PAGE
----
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NY Times Public Editor: Paper's Syria Coverage Not 'Consistently Skeptical'

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Protesters holds signs during a protest against military intervention in Syria in central London on August 31, 2013. British lawmakers voted late on August 29 to reject Prime Minister David Cameron's call for British involvement in military strikes aimed at punishing the Syrian regime for alleged chemical weapons use. AFP PHOTO/CARL COURT (Photo credit should read CARL COURT/AFP/Getty Images) | Getty

New York Times public editor Margaret Sullivan criticized the paper's coverage of the impending attack on Syria in a Friday column, saying the Times has not been sufficiently skeptical of the American case for war.

All week, the media's failure in the run-up to the Iraq War has cast a lingering shadow over its coverage of the imminent military action in Syria, and of the Obama administration's assertion that the Syrian government was responsible for a horrific chemical weapons attack. Some outlets have explicitly warned their staffers not to repeat the mistakes of the past in their current reporting.

The Times has had some skeptical pieces, but Sullivan wrote that she was not satisfied:

I've been observing The Times's Syria coverage and its editorials for many weeks, with an eye to this question. While The Times has offered deep and rich coverage from both Washington and the Syrian region, the tone cannot be described as consistently skeptical. I have noticed in recent weeks the ways that other major newspapers have signaled to their readers that they mean to question the government's assertions. For example, although it may seem superficial, The Washington Post has sent a strong message when it has repeatedly used the word "alleged" in its main headlines to describe the chemical weapons attacks.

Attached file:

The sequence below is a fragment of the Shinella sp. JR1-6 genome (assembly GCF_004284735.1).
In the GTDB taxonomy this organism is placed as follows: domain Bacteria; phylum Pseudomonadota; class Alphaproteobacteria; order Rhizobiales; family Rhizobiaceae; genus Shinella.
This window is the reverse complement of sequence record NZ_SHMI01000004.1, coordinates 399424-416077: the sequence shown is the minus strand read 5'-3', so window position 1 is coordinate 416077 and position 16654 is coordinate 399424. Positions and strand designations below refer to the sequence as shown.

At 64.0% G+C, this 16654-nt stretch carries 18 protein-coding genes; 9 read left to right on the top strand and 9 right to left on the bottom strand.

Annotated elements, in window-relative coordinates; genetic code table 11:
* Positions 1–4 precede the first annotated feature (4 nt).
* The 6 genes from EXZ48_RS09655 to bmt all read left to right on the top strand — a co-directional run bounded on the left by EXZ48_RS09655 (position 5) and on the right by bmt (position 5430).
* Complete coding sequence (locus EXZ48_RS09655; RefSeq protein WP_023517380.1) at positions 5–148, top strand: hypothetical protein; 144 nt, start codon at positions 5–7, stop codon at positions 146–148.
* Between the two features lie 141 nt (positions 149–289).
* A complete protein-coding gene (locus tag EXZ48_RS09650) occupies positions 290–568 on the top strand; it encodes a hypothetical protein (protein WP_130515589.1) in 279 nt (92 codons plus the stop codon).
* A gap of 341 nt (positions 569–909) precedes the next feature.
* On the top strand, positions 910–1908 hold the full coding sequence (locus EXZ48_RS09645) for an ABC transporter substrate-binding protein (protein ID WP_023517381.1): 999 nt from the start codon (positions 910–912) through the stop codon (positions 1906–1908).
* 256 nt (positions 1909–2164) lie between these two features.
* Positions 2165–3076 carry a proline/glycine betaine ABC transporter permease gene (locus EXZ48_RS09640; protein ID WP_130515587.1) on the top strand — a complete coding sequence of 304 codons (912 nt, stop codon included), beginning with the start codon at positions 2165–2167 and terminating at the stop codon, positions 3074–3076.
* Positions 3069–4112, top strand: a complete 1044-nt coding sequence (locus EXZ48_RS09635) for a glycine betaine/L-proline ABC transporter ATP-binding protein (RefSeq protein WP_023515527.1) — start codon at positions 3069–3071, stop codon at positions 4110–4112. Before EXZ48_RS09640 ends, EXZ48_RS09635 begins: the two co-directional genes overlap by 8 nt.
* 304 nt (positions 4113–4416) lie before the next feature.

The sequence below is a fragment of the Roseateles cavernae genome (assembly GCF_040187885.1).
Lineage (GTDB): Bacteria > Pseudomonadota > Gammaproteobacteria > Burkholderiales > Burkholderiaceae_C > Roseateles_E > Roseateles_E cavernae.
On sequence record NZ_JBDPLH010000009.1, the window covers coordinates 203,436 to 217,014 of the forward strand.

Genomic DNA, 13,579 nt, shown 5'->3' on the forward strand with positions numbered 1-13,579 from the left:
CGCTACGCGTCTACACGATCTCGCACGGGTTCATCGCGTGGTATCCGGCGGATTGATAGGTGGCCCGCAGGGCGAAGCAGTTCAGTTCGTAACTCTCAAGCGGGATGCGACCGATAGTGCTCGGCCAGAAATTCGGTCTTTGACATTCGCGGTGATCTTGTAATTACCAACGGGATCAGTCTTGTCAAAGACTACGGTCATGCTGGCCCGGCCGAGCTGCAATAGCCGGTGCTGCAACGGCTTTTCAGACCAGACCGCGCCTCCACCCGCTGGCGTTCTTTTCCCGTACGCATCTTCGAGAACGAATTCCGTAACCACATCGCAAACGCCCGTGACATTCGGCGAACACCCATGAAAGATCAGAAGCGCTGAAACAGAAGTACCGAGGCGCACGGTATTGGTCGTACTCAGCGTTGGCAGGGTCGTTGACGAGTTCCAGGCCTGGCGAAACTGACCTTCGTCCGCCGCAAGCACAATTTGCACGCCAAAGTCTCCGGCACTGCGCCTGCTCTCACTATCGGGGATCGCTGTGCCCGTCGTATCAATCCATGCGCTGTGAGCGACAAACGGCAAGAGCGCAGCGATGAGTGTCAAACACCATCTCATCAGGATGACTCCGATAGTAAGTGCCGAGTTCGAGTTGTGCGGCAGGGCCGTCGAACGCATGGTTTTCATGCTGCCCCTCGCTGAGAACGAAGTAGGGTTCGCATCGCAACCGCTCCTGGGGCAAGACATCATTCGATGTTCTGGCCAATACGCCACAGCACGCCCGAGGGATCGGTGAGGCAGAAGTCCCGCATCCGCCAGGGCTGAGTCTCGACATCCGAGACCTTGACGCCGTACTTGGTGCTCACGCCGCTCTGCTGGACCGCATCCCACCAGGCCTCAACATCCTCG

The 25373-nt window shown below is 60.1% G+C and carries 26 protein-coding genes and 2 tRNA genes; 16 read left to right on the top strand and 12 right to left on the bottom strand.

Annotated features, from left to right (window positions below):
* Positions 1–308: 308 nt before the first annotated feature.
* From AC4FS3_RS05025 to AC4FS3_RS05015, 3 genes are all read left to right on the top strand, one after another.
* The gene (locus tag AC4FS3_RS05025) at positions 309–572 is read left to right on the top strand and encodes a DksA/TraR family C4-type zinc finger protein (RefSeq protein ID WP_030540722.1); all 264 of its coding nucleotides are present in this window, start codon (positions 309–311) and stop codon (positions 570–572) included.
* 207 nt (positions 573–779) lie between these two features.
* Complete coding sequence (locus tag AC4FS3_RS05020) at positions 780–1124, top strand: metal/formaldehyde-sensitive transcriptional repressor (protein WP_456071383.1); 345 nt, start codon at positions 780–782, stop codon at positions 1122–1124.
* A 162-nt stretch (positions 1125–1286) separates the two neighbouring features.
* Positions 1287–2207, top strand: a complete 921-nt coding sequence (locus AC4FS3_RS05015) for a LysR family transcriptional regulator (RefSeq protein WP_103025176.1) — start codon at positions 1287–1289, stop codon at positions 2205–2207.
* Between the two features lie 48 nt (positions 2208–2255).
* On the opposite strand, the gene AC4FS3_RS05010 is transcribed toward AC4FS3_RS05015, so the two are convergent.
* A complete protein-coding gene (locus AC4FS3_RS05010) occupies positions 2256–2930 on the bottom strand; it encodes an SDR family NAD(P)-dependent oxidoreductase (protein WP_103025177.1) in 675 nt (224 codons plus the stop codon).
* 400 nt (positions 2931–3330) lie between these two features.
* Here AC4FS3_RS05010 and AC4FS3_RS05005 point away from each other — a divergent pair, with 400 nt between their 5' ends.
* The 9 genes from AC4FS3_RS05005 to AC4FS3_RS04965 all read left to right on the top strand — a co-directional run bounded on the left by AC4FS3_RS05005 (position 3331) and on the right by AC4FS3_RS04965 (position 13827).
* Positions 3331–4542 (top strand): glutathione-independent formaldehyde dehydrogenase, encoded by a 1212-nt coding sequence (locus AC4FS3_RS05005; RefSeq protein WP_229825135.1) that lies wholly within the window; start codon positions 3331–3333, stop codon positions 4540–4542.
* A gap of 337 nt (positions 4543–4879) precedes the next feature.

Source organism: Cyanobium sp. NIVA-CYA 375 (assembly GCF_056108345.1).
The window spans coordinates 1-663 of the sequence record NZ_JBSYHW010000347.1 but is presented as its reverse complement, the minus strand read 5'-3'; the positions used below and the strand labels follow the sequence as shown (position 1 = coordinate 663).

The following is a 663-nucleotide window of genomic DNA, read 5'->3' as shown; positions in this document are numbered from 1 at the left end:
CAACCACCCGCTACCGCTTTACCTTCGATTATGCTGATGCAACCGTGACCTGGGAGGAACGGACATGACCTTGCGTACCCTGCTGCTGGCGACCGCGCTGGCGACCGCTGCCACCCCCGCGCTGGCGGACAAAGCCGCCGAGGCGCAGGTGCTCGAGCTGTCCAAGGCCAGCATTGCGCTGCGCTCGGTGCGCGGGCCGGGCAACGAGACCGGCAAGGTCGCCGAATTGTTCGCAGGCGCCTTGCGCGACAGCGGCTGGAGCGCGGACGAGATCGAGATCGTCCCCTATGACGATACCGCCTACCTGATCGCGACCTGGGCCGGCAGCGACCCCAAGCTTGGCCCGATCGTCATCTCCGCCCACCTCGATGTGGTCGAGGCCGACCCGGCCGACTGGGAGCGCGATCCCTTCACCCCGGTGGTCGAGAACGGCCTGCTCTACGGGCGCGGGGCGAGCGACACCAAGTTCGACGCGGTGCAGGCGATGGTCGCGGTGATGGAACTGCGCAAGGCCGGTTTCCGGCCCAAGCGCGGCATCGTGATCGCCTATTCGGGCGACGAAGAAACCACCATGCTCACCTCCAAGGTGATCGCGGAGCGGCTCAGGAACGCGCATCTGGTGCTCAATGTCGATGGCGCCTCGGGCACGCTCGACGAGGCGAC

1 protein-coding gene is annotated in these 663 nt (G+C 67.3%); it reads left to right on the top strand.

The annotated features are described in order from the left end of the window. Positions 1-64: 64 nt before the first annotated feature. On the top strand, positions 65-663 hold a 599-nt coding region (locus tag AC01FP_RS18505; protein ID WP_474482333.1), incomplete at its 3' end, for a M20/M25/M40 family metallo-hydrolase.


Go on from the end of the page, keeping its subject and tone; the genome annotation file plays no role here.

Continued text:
I have also found that The Times sometimes writes about the administration's point of view in The Times's own voice rather than providing distance through clear attribution.

Sullivan would have been heartened by Saturday's Times, which had a notably tough front page story headlined "Experts Fear U.S. Plan to Strike Syria Overlooks Risks." One paragraph read:

The American strike could hit President Assad's military without fundamentally changing the dynamic in a stalemated civil war that has already left more than 100,000 people dead. At the same time, few expect that a barrage of cruise missiles would prompt either side to work in earnest for a political settlement. Given that, the skeptics say it may not be worth the risks.

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